The crime of conspiracy is similar to that of intent and attempt in that, if a defendant is convicted of conspiracy, the penalty will be the same as that of the underlying crime.  A conspiracy is defined as “an agreement by two or more persons to commit an unlawful act, coupled with an intent to achieve the agreement’s objective, and action or conduct that furthers the agreement; a combination for an unlawful purpose. Conspiracy is a separate offense from the crime that is the object of the conspiracy. A conspiracy ends when the unlawful act has been committed or when the agreement has been abandoned.”  Blacks Law Dictionary 8th ed. 2004.

Conn. Gen. Stat. § 53a-48 explains what constitutes conspiracy under Connecticut law:

Conn. Gen. Stat. § 53a-48. Conspiracy. Renunciation.

(a) A person is guilty of conspiracy when, with intent that conduct constituting a crime be performed, he agrees with one or more persons to engage in or cause the performance of such conduct, and any one of them commits an overt act in pursuance of such conspiracy.

(b) It shall be a defense to a charge of conspiracy that the actor, after conspiring to commit a crime, thwarted the success of the conspiracy, under circumstances manifesting a complete and voluntary renunciation of his criminal purpose.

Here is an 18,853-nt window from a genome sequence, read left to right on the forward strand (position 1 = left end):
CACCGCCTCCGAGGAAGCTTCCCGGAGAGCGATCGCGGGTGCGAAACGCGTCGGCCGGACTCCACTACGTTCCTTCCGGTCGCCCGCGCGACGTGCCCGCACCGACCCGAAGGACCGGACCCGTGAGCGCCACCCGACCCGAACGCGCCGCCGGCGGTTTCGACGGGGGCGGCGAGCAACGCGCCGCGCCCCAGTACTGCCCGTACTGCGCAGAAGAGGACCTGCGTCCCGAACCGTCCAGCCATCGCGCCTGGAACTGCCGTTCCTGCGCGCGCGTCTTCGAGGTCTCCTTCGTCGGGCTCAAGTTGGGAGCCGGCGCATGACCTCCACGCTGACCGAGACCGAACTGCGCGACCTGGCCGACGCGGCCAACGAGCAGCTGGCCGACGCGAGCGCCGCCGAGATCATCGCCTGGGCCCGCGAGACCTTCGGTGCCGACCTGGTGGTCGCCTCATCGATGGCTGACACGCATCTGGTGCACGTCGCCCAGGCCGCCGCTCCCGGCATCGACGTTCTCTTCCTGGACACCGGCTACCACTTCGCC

To establish the crime of conspiracy under § 53a-48 of the General Statutes, the state must show that there was an agreement between two or more persons to engage in conduct constituting a crime and that the agreement was followed by an overt act in furtherance of the conspiracy by any one of the conspirators. The state must also show that the defendant intended for a person in the conspiracy to perform a criminal act.  The state does not need to prove the existence of a formal agreement, it is sufficient to show that they are “knowingly engaged in a mutual plan to do a forbidden act.” State v. Holmes, 160 Conn. 140, 149 (1970).  A conviction of the crime of conspiracy can be based on circumstantial evidence, for conspiracies, by their very nature, are formed in secret and only rarely can be proved otherwise than circumstantial evidence.

The crime of conspiracy is a separate crime from the crime that is the object of the conspiracy. The crime of conspiracy consists essentially of an agreement to perform conduct which itself is criminal, followed by one or more overt acts in pursuance of that agreement.